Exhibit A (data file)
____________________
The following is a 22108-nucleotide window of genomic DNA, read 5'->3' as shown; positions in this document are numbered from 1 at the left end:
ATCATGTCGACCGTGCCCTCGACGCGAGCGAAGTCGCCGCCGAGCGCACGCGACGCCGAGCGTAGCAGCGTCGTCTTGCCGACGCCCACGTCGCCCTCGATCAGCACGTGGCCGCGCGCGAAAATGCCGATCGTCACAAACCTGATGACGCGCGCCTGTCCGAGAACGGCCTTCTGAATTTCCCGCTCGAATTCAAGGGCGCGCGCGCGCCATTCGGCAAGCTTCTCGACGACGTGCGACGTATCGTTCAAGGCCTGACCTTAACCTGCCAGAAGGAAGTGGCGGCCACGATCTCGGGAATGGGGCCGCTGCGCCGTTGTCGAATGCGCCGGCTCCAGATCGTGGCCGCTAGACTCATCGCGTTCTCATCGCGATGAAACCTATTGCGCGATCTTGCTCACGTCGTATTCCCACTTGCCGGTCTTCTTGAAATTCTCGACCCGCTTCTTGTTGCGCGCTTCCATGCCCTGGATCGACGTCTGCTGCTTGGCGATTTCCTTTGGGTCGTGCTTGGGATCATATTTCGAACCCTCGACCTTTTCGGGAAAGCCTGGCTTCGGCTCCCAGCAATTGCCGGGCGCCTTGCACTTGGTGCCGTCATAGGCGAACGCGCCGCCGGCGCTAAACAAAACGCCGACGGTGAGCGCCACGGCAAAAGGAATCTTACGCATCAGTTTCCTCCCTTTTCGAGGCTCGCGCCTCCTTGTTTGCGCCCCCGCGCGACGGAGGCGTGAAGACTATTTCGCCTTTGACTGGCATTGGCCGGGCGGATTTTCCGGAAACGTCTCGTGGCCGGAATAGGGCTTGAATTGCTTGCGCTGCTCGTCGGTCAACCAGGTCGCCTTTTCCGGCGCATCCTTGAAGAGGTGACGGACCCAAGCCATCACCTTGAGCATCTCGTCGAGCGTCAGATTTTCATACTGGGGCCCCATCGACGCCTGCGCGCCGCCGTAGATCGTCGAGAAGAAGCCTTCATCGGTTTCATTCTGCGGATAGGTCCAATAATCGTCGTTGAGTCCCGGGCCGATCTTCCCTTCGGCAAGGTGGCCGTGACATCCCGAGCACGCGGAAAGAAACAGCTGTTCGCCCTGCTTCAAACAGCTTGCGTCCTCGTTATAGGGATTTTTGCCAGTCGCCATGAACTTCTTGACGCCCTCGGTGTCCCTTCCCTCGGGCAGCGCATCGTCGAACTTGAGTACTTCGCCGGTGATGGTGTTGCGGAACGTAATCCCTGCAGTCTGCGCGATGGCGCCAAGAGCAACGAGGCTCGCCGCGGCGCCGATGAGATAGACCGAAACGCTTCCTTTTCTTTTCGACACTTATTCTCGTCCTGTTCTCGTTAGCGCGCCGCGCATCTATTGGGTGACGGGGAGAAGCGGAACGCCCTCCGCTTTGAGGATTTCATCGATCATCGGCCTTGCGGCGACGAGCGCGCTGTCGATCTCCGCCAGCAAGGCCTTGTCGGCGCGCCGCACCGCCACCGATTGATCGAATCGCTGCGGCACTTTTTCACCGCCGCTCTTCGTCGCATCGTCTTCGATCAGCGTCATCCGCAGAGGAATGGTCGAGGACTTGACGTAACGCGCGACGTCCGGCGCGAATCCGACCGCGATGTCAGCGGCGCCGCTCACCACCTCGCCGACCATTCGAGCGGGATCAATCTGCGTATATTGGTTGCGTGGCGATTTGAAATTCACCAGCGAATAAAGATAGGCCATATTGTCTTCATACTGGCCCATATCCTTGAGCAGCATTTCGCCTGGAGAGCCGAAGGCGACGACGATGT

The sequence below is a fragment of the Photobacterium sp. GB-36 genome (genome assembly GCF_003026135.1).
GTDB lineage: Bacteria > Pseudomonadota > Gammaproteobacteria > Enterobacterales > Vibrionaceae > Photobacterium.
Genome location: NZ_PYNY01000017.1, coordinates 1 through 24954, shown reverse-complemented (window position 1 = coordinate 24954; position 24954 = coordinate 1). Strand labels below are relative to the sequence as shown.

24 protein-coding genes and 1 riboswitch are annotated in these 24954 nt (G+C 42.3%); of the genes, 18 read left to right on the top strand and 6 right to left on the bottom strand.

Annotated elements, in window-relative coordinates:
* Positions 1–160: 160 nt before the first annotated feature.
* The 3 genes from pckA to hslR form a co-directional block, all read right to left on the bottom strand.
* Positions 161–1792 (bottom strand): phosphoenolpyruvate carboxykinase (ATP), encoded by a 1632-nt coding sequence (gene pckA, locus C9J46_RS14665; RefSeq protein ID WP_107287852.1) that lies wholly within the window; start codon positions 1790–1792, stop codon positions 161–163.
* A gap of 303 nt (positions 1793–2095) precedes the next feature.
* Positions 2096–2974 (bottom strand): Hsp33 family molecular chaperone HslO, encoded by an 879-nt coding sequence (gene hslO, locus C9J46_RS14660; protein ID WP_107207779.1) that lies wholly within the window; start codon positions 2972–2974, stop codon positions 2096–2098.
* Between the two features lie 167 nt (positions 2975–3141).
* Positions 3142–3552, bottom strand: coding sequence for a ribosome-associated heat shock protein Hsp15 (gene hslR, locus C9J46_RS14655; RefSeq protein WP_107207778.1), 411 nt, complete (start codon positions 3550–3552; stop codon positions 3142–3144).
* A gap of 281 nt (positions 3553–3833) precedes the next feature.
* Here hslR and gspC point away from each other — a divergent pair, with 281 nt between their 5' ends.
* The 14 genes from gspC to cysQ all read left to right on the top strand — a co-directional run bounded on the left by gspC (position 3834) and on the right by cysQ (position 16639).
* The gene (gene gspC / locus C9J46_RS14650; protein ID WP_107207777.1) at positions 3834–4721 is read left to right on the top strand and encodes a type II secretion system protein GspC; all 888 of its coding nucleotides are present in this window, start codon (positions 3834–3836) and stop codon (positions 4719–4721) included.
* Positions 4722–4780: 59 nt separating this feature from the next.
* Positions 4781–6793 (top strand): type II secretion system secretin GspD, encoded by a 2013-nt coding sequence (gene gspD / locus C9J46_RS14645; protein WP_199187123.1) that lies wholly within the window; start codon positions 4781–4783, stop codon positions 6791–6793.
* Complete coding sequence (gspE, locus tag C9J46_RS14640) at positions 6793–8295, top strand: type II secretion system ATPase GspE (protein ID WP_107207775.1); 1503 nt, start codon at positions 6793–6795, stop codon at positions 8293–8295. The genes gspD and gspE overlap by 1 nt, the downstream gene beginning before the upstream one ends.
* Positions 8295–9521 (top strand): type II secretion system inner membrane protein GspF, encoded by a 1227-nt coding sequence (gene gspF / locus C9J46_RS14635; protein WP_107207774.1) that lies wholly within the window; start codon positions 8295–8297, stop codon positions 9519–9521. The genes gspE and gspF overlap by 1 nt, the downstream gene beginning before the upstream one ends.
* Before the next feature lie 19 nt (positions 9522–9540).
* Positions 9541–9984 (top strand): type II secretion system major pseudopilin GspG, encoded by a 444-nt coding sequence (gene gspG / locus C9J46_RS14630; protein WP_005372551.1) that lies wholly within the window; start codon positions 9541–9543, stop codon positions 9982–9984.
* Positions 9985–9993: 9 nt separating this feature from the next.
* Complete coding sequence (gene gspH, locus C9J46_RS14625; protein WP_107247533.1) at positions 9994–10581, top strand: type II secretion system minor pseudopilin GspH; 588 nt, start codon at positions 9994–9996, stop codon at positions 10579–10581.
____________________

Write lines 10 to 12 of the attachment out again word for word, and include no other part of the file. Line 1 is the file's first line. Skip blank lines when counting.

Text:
* Positions 161–1792 (bottom strand): phosphoenolpyruvate carboxykinase (ATP), encoded by a 1632-nt coding sequence (gene pckA, locus C9J46_RS14665; RefSeq protein ID WP_107287852.1) that lies wholly within the window; start codon positions 1790–1792, stop codon positions 161–163.
* A gap of 303 nt (positions 1793–2095) precedes the next feature.
* Positions 2096–2974 (bottom strand): Hsp33 family molecular chaperone HslO, encoded by an 879-nt coding sequence (gene hslO, locus C9J46_RS14660; protein ID WP_107207779.1) that lies wholly within the window; start codon positions 2972–2974, stop codon positions 2096–2098.